Students with Disabilities: If you have a disability, or suspect that you may have a disability, the Law School encourages you to contact Iris Morera, Coordinator, Disability Services at the Office of Disability Services for information about available opportunities, resources, and services. Her phone number is 305-284-9907, and her email address is imorera@law.miami.edu. You may also visit the Office of Disability Services website at www.law.miami.edu/disability-services.

Course Description:  This course introduces students to the law governing the formation, management and financing of businesses The course begins with a concise introduction to the laws of agency and partnership (with brief exposure to the law of limited partnerships, limited liability companies and other organizational forms). The course continues with an overview of corporation law, explaining the various features and advantages of conducting business in the corporate form. Following these introductory steps, the laws governing the formation and management of corporations is considered in some detail, with a focus on the corporate laws of Delaware and Florida (with Florida law having a significant similarity to the Revised Model Business Corporation Act). The course then proceeds to consider various aspects of capital structure and the financing of the corporation, including consideration of common stock, preferred stock, subordinated debt and senior debt.  Students will be introduced to Federal securities laws by an examination of law regulating insider trading. The course will conclude with an examination of the law governing private placements of securities.

Students are assumed to know nothing of business law, or indeed, of business itself. The course operates on the premise that all lawyers need to understand the underlying principles for how business is conducted through artificial legal entities such as corporations. There is practically no area of human interaction that does not involve notions of agency. Partnerships can be complicated endeavors, but may also include small family run entities. Likewise, corporations may be very large, or very small. One need not be a "business lawyer" to encounter the fundamentals of business law, in areas as diverse as family law, commercial law and intellectual property. Indeed, it is difficult to imagine any legal practice that is divorced from concepts of business association law. Other operative principles for the course: (a) that the law in all domains is united by a core of fundamental principles, based on basic concepts of business and economics; (b) that an understanding of those principles is best achieved by starting with relatively simple business relationships (agency, partnership) and progressing to more complex ones (corporations) and (c) that having achieved such an understanding, students will be able to analyze business problems that arise, and even new organizational forms, whether or not such problems and organizations have been studied before. Thus, although the course includes considerable analysis of individual cases, particular statutes, and business documents, these are only means to a greater end: a comprehension of how the law of business associations operates overall, and why. Issues concerning governmental regulation of business (e.g., by the Securities and Exchange Commission and state "Blue Sky" commissioners) will be addressed by considering first the laws governing insider trading and thereafter laws governing the private placement of securities, at the conclusion of the course. This exercise will introduce students to some key aspects of Federal securities laws governing public corporations but without any attempt to cover the breadth of the securities laws in general (a subject for a course on Securities Regulation or Corporate Finance). Taxation of businesses and certain basic accounting concepts will be considered only in passing as appropriate throughout the course.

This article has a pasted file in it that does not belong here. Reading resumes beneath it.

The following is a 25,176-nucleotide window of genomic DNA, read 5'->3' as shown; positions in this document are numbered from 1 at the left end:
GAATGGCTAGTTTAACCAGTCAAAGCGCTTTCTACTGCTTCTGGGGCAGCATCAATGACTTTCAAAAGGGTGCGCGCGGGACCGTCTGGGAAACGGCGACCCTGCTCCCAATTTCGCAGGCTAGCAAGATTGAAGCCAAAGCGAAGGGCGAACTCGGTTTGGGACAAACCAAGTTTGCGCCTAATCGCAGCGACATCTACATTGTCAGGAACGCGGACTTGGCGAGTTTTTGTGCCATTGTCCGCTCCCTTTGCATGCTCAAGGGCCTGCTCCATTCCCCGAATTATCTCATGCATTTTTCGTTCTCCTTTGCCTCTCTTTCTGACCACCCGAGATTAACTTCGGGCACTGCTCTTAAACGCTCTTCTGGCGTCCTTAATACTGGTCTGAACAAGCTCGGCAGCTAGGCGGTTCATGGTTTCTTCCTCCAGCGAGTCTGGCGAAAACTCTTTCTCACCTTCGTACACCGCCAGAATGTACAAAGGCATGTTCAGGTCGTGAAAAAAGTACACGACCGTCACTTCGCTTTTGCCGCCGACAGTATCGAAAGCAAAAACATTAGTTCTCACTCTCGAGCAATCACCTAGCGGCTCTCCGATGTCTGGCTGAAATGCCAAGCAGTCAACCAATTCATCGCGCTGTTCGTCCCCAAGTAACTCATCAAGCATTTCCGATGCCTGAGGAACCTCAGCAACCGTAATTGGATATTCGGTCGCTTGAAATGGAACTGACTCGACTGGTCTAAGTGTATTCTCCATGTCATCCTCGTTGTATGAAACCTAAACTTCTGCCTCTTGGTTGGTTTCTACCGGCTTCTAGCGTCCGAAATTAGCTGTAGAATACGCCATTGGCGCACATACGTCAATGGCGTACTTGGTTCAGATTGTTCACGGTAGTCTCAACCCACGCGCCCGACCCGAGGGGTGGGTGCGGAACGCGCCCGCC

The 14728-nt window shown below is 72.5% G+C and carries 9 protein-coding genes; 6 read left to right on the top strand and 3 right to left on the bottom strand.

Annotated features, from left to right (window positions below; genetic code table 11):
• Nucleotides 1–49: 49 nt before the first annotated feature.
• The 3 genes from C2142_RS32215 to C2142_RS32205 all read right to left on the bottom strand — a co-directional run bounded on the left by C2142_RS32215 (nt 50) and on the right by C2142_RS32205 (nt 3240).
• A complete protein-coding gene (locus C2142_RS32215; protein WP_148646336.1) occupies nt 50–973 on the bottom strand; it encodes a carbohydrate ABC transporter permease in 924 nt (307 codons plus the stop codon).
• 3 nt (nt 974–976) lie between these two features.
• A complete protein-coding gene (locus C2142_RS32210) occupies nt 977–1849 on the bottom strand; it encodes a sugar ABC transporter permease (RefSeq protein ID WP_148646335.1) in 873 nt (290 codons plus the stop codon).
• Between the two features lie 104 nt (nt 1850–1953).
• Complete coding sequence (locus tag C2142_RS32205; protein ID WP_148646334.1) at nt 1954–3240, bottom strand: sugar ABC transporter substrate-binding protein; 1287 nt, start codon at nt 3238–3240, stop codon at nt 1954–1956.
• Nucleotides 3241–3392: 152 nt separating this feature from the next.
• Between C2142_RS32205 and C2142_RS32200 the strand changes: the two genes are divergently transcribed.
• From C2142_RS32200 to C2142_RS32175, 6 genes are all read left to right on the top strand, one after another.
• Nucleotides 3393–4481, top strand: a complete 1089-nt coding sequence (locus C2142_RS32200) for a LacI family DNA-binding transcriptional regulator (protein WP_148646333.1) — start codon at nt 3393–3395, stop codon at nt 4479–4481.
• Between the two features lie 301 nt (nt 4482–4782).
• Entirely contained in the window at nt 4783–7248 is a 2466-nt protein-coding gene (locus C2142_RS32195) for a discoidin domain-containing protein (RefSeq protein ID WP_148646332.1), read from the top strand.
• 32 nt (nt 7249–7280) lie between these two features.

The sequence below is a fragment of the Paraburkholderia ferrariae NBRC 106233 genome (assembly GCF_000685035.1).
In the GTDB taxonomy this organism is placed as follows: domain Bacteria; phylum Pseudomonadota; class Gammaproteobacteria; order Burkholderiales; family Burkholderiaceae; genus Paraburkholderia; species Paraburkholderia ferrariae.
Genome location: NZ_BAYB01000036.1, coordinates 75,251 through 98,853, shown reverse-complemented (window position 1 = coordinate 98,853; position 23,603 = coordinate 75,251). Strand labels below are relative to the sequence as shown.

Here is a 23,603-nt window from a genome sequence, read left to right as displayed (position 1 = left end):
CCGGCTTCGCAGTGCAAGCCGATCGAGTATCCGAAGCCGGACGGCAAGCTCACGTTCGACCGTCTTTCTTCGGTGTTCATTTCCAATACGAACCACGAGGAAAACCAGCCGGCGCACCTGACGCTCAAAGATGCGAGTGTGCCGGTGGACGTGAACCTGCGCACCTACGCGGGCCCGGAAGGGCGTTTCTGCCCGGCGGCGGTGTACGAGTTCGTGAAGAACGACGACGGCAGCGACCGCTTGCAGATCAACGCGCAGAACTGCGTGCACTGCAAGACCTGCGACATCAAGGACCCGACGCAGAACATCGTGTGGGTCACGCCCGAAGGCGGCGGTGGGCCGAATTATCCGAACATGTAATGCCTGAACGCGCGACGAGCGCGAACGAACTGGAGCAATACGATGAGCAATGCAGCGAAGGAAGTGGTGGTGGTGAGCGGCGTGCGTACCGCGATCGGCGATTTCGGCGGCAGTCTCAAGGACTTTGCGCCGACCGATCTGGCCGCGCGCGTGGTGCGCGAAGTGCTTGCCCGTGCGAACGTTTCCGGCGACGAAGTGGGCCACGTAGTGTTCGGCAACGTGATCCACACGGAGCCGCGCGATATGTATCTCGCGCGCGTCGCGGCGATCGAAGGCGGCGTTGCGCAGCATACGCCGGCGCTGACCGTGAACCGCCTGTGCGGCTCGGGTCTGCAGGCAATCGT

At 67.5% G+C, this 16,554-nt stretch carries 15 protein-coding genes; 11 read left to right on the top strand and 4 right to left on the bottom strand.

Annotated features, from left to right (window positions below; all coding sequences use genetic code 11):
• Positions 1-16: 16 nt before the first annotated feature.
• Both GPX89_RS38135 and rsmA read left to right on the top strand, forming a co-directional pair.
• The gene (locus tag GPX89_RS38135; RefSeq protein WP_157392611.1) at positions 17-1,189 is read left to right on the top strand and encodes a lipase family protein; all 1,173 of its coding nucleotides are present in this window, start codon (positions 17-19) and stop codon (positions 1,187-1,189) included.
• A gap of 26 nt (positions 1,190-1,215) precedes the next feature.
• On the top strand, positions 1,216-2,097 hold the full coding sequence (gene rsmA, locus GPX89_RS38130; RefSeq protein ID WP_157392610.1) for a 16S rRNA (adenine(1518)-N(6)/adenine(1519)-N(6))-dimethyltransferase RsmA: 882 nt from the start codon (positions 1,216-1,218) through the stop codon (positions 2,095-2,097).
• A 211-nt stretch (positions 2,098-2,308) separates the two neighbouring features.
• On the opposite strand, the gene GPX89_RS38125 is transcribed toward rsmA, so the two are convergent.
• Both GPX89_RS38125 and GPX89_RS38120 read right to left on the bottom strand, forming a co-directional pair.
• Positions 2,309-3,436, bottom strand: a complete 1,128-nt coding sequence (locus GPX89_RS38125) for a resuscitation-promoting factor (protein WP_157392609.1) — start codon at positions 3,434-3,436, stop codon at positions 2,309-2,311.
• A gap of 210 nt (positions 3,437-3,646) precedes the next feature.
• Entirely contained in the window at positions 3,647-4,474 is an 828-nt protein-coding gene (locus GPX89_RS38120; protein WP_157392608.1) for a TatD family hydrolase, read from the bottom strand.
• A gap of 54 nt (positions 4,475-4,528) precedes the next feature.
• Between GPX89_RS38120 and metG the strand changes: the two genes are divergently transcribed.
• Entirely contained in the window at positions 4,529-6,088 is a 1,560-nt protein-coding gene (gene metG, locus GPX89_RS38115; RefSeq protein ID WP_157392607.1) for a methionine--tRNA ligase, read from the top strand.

Last Modified: Saturday, 23-Aug-2014 10:38:25 EDT